Voice of children and children look at adult problems


Saralieva Z.H-M.

Dr. Sci. (Hist.), Prof., Head of chair of General sociology and social work, faculty of social sciences of Lobachevsky State University of Nizhny Novgorod, Nizhny Novgorod, Russia. zara@fsn.unn. ru

Kutyavina E.E.

Cand. Sci. (Sociol.), Assoc. Prof., Department of General sociology and social work, faculty of social sciences of Lobachevsky State University of Nizhny Novgorod, Nizhny Novgorod, Russia. kutyavina_e@mail.ru

DOI: 10.7868/S0132162518030078
ID of the Article: 7100


For citation:

Saralieva Z.H-M., Kutyavina E.E. Voice of children and children look at adult problems. Sotsiologicheskie issledovaniya [Sociological Studies]. 2018. No 3. P. 70-76




Abstract

The paper presents the results of 2012–2016 research which focuses on children’s quality of life, their adaptation to learning and school interaction at different levels of learning; conflicts, aggression and violence at school; vocational training of school leavers; family interaction, attitude to family members. It also presents a system of factors that increase risk of children being involved in various situations of school violence (verbal or physical abuse, aggressor or victim) and outlines the most significant risk factors: family troubles, financial distress, death of a loved one, relocation. The paper also identifies problems of schoolchildren adaptation to school at different stages of learning, specific features of schoolchildren motivation at different ages, specific problems of adaptation which schoolchildren from migrants’ families may face. Based on studying value orientations of senior pupils and their parents, the paper works out similarities and differences in how pupils and their parents perceive education and their future professions as well as the preferred, permissible and unacceptable professional choice. The authors highly appreciate standardized methods of collecting information to study schoolchildren, however, they also highlight the problems arising from mass surveys in junior and middle classes. These problems can be partly overcome by a particularly careful control of the survey situation and the use of additional, non­standardized methods of research (observation, interview). The results of the research clearly signal that chidren opinions about both “children” (friendship, school achievement, peer relations) and “adult” problems (poverty, divorce, migration) must be taken into account. The authors have also discovered some organizational problems in conducting surveys at school.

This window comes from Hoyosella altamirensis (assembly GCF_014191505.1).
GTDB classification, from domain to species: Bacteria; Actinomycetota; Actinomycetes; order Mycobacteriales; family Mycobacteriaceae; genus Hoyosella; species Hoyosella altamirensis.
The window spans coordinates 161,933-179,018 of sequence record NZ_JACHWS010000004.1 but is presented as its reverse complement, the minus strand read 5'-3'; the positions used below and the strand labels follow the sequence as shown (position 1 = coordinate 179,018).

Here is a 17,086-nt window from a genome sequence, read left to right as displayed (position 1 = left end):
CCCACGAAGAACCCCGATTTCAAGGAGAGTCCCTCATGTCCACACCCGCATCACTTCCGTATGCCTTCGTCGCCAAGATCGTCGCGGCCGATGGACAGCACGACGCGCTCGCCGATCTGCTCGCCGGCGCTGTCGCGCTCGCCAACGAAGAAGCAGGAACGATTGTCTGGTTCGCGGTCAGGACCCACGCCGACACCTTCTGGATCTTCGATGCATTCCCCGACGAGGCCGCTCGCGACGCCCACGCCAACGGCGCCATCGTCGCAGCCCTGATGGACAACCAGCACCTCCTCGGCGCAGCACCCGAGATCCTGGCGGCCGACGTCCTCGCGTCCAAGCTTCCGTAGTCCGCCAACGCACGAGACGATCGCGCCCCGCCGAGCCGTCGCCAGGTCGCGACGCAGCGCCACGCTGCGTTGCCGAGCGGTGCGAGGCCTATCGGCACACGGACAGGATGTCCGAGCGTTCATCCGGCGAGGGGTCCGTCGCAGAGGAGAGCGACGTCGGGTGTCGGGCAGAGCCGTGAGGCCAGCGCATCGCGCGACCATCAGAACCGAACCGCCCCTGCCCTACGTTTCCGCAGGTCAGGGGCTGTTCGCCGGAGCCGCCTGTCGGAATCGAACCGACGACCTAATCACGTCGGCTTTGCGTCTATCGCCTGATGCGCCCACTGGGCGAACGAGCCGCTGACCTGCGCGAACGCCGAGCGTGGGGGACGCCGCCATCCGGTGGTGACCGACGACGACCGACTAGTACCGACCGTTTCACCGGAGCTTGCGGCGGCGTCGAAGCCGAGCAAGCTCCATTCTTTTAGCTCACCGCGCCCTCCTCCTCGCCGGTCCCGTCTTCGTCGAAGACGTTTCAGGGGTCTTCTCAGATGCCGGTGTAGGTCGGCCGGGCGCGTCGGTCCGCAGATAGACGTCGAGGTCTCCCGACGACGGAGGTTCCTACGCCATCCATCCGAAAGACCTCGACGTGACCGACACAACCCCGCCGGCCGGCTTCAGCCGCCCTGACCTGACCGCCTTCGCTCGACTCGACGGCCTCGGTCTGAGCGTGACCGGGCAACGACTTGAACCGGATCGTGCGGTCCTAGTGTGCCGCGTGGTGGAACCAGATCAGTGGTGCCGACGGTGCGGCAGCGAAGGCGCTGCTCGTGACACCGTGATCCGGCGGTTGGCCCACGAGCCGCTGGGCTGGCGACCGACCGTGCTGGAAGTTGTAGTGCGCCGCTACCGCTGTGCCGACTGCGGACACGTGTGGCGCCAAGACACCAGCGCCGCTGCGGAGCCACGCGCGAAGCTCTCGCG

Keywords
childhood; sociology of childhood; school; sociological surveys; violence at school; problems of school adaptation; school career counselling
Content No 3, 2018